> purpose is the availability of higher-order abstract syntax to
> represent variable binding.)
>
> If one uses a logical framework "analytically" instead
> (https://ncatlab.org/nlab/show/logical+framework#Analytic), then there
> can be a closer connection between the semantics of the framework and
> the object language.  However, I believe that such an encoding of a
> *dependent* type theory is only possible in a framework that is also
> dependently typed, unlike Isabelle.
>
> I hope this helps answer your questions; if I misunderstood what you
> were asking, please ask again!
>
> Mike
>
> On Thu, Sep 27, 2018 at 10:59 PM José Manuel Rodriguez Caballero
> <josephcmac@gmail.com> wrote:
>
>
>  Recently a user of Isabelle provided his version of HoTT here:
> https://github.com/jaycech3n/Isabelle-HoTT
>
>  A brief description from the author:
>
> Joshua:
> This logic implements intensional Martin-Löf type theory with univalent
> cumulative Russell-style universes, and is
> polymorphic.
>
>
>
> This version of HoTT involves some axiomatization in addition to
> univalence, e.g., Sum.thy and Prod.thy.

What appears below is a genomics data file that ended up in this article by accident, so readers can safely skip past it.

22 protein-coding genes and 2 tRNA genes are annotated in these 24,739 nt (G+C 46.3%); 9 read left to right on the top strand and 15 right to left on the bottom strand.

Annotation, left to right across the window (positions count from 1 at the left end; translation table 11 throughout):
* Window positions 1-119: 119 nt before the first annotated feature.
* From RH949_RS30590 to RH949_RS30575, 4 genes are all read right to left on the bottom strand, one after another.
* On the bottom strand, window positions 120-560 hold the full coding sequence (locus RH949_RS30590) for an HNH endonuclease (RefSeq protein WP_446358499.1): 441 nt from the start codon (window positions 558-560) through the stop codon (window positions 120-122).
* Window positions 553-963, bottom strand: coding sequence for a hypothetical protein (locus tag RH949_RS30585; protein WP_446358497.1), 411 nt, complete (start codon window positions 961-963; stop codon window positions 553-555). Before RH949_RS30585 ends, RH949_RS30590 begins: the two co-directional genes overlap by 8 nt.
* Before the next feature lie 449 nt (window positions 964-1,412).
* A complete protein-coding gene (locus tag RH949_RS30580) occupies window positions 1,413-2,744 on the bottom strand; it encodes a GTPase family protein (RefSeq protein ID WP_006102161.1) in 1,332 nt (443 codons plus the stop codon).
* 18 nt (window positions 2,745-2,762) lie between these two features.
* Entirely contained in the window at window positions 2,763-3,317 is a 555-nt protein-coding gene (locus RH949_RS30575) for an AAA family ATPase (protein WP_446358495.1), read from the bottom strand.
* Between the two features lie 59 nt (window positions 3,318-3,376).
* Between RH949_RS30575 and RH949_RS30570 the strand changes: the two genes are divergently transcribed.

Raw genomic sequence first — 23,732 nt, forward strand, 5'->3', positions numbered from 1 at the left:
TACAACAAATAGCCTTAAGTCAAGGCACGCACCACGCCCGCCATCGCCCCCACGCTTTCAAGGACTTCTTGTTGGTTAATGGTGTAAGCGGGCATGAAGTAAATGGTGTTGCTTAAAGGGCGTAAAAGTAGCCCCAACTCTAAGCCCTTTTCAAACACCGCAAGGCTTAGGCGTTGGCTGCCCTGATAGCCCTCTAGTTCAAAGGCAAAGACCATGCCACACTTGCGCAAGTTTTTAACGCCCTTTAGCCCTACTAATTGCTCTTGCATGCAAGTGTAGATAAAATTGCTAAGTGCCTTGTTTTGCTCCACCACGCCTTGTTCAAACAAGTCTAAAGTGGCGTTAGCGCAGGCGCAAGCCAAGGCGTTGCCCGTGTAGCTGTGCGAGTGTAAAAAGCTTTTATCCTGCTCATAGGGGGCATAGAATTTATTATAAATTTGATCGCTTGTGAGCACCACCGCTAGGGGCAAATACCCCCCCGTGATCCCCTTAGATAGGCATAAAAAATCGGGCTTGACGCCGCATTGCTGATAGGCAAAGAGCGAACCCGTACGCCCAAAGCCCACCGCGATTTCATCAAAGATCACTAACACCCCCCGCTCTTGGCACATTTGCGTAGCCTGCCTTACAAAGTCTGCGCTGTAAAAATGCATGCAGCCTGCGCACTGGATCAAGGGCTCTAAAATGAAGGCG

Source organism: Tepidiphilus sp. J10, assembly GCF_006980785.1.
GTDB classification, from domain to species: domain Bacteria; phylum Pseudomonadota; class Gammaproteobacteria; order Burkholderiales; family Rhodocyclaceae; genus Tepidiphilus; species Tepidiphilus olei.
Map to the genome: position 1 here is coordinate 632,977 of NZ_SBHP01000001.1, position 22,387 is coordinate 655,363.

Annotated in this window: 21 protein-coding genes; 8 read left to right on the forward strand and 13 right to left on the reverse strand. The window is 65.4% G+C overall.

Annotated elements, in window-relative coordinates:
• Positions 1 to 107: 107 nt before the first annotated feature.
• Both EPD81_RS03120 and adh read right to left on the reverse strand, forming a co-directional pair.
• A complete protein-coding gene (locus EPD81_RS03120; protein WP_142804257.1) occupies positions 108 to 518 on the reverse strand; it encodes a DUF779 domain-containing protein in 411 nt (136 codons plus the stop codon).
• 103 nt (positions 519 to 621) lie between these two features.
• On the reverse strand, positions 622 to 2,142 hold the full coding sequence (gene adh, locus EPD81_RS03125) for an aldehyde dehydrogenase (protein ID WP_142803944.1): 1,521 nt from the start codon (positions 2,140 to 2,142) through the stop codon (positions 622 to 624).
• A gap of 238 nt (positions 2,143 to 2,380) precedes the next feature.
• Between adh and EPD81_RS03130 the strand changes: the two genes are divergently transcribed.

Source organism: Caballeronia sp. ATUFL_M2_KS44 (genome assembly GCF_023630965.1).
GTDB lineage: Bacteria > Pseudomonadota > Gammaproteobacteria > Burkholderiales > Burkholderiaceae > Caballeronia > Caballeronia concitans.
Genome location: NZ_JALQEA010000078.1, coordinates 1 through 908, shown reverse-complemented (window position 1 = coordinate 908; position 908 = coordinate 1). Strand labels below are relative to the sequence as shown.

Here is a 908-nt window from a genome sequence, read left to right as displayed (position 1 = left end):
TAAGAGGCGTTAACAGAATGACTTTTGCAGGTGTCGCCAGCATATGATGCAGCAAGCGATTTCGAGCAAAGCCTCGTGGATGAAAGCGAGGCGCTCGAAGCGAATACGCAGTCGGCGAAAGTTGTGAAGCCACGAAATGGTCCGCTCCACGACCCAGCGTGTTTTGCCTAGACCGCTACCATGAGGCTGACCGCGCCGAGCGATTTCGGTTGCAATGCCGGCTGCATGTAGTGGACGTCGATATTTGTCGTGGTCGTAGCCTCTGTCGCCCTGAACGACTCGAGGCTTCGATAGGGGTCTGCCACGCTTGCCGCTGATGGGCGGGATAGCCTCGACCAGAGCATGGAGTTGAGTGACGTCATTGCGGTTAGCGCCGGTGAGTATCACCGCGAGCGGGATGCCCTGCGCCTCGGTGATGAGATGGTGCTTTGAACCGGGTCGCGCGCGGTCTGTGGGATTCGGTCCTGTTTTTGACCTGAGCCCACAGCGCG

>
>  HoTT is traditionally developed in CiC, whereas UniMath is traditionally
> developed in the Martin-Löf type theory (as part of CiC in Coq). As a user
> of Isabelle/HOL, interested in homotopy type theory, I would like to know
> the topological interpretation, as a weak infinite groupoid, of Simple Type
> Theory (the type theory behind Isabelle/HOL) and how it becomes isomorphic
> to HoTT by means of the axiomatization (maybe there is some topological
> intuition related to this transformation, cutting and pasting).
>
> Thank you in advance,
> José M.
>
>
> --
> You received this message because you are subscribed to the Google Groups
> "Homotopy Type Theory" group.
> To unsubscribe from this group and stop receiving emails from it, send an
> email to HomotopyTypeTheory+unsubscribe@googlegroups.com.
> For more options, visit https://groups.google.com/d/optout.
>
>
> --
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>
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>
>

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* Re: [HoTT] the weak infinite groupoid in Simple Type Theory